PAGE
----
Originally written by Chris Chellis.
Black Anvil occupies that corner of extreme metal that has become increasingly hard to define or put a finger on sonically. Celtic Frost influences will do that to a band. So will covering said band on your debut EP. If you haven’t caught on by now, these New Yorkers sit rather comfortably in a dimly lit muddied cave comprised of the very corrosive materials mined by the similarly impure and often genre-blind Goatwhore and Carnage-era Lair of the Minotaur, with some allowance for variability in respect to the quantity of those materials. In other words, this is a pretty bad-ass collection of metal songs, and Black Anvil sits amongst good company. Do the two cancel each other out, or is this debut longplayer worth your much-competed-for $14?
Some bands of this ilk rely heavily on atmosphere to set the tone of a record. There will be about a half minute of keyboard doodling or faux-organ playing, or perhaps the sound of rain dripping from a rusted gutter or the screams of a damsel in distress. Not these dudes. The ambience here isn’t produced so much as it’s birthed, Triumvirate impregnated with the demon seed of riff after caustic riff. Of course, not every baby is a cute one, and there are some gifted with less than stellar attributes, but more often than not the coupling seems to have resulted in notable offspring.
To my ears, “Ultimate Reality” represents most clearly to me where Black Anvil is best able to take its sound. It’s one of the shorter tracks, so its force is more immediate than most of Triumvirate. In fact, the principle riff is laid out within the first 3 seconds of the song. There’s an obvious groove that pulls you in, but it’s not at the expense of substance or longevity. That one principle riff drives the song but there are very clear moments where guitarist Gary Bennett deftly threads in some melodic touches (2:10-2:40, for example). I can only imagine how much this song must slay live. The hardcore influences show ever slightly, and I do mean slightly, making for some notably headbang-worthy moments, too.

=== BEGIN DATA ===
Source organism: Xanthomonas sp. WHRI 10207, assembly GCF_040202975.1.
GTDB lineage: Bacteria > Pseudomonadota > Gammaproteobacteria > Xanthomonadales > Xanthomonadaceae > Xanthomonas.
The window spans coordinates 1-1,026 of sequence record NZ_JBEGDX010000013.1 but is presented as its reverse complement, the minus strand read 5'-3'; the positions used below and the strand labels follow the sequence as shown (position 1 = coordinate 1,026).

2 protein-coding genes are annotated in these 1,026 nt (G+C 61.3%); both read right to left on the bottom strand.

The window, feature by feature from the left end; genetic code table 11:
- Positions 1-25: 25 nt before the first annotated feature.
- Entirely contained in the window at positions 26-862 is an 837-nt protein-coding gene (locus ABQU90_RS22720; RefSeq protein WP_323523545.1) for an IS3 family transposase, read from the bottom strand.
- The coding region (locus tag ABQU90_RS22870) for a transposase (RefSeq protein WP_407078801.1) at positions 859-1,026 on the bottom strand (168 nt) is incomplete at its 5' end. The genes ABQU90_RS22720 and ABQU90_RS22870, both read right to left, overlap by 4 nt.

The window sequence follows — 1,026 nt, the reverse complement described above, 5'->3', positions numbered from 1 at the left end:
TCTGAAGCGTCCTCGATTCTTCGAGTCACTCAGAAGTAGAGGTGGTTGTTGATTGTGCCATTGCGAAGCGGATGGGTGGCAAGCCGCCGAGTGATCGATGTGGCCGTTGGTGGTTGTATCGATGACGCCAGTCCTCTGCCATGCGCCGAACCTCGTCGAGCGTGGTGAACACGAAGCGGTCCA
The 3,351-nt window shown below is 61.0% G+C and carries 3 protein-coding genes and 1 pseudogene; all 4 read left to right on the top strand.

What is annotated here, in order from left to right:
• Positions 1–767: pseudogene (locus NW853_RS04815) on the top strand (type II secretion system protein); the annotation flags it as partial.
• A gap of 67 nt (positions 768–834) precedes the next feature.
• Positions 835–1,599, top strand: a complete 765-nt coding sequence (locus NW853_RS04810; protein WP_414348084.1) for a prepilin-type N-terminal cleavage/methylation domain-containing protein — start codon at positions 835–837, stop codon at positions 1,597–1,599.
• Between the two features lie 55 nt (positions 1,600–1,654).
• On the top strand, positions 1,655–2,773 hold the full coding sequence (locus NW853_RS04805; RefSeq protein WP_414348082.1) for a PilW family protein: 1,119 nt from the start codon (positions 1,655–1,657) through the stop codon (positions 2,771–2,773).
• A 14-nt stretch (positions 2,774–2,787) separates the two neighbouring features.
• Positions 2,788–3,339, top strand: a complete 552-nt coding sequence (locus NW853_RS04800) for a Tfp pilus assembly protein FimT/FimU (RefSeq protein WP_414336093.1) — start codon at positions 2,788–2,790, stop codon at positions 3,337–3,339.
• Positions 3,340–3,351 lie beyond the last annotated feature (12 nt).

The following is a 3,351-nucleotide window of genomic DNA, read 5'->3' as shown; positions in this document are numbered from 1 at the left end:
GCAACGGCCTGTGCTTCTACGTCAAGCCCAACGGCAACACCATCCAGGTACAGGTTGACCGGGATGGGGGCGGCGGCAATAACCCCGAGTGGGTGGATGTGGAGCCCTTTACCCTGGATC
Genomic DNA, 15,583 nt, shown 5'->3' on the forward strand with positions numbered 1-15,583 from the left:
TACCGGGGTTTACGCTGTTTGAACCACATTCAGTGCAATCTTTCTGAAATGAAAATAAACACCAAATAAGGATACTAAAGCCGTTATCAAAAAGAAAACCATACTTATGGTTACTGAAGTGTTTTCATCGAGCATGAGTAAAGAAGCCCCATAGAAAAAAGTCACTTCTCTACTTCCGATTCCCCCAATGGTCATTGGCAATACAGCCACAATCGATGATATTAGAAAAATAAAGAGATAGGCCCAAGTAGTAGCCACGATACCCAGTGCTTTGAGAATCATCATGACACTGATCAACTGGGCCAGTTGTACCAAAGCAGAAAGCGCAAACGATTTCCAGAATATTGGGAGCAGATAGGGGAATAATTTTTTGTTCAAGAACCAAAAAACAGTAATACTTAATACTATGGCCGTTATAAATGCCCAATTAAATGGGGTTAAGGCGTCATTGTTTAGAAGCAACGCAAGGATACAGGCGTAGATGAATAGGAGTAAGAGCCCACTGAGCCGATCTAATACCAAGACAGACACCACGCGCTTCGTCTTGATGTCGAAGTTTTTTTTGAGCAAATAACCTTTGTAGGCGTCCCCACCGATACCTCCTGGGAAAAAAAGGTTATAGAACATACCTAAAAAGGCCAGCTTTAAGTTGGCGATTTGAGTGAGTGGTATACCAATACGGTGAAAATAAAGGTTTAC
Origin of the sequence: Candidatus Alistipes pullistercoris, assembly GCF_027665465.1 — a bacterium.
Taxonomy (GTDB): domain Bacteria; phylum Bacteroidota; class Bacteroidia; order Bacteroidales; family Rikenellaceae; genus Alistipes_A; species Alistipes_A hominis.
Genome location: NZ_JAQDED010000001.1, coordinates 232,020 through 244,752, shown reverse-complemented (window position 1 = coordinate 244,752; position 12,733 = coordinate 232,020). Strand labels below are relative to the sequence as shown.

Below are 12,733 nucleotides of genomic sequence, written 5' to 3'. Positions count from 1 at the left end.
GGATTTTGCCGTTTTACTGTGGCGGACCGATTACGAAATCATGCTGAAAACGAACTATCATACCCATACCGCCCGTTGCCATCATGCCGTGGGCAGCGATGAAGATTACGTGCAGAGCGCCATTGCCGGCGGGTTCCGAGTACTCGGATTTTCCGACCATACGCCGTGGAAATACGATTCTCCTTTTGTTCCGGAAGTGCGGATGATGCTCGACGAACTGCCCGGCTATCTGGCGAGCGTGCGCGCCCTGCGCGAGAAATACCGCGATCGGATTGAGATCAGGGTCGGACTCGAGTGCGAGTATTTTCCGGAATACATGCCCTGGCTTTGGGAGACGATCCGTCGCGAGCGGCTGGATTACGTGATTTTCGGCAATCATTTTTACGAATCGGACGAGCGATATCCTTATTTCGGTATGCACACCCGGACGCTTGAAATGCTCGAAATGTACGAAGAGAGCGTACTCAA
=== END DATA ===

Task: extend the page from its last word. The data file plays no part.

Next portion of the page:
The rest of Triumvirate varies. There’s a general sense of having heard this before that holds this release back from realizing its full potential, but the more Black Anvil played with melody the more interested I became. For a bunch of guys with such a strong background in hardcore they sure know how to experiment with trippier elements. Take album-closer “With Transparent Blood” for example. At its core, it’s a simple song. There’s one particularly pummeling riff played through nearly the entirety of the track, but interspersed between all that is one seriously hypnotic passage that pulled me in the same magnetic fashion as “Ultimate Reality.” It starts at about 2:47, and it was such a defining moment for me in evaluating Triumvirate that I really hated looking at the tracklist to find out I had all of 2 minutes left before the original songs were done and over with. Not cool, guys. Not cool.
To be fair, that’s not all the album has to offer. Tacked on to the end here is a cover of a Von tune. I can’t say I’ve ever heard the original “Veadtuck” aside from the instrumental version, but if Black Anvil’s take on this quasi first-wave black metal slab-o-history is anything to go by, I’ve got some serious research to conduct. It’s lethal, immediate and, dare I say, pretty damn catchy. Fitting, no?
Unfortunately, not every tune matches the intensity of a “Veadtuck” or an “Ultimate Reality.” My interest level rose and fell in waves through songs like slightly lengthy “The Evil of All Roots” and “Eliminate.” It’s not that these are bad so much as unimpressionable songs. Choppy and discordant, they’re constructed in a way that leaves little lasting effect. Cool riff here, familiar pace there. Waiting for the song to return to that one cool part can make for a laborious listen. And this is precisely why Triumvirate is a somewhat spotty but mostly highly recommendable LP. You might have to sit through some ho-hum moments, but the peaks are too high and the view too sweet at the top to not make the climb.